therefore, may not be applicable.  Studies pursuing comprehensive analysis in
particular may result in hypothesis generation rather than hypothesis testing.

Item b:  Background and Significance

Elaborate on the innovative nature of the proposed research. Clarify how the
technology proposed for evaluation in this project is a significant improvement
over existing approaches. Explain the potential of the proposed technology for
having a broad impact on cancer research. Clearly identify how the project, if
successful, would result in new capabilities for research and how these proposed
technologies would differ from existing technologies. Discuss the significance
of the pilot biological application to be undertaken in terms of relevance for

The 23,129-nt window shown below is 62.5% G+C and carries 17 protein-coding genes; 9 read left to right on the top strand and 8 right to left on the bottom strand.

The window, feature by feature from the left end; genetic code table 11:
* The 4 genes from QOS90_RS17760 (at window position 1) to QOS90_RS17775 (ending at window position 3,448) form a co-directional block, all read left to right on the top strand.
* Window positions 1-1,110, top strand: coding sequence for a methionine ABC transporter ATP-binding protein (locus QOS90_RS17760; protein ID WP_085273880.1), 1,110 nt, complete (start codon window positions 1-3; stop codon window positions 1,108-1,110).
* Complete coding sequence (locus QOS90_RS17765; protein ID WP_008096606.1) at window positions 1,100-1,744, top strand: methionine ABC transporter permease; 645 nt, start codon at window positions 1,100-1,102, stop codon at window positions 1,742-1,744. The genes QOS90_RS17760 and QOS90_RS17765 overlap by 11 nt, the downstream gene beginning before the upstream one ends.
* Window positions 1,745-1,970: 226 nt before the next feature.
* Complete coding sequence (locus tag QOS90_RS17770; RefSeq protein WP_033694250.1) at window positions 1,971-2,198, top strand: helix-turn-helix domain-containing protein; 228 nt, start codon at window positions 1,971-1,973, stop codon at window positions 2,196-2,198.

cancer research.

Item c:  Preliminary Studies/Progress report

This section must document that feasibility studies have been completed, and
progress achieved, equivalent to that expected through the support of an R21
project including the evaluation of the utility of the technology to be used on
samples similar to those that will be used in the proposed study.  The
application must clearly describe how the exploratory/developmental study is
ready to scale up to an expanded application stage. In the event that an
applicant feels that the technology is too proprietary to disclose, applicants
at a minimum should provide a demonstration (results) of the capabilities of the
proposed technology.  Preliminary data relevant to both the technology
evaluations and the pilot biological study should be presented.

FOR ALL APPLICATIONS

Appendix:  All instructions in the Form 398 application kit apply.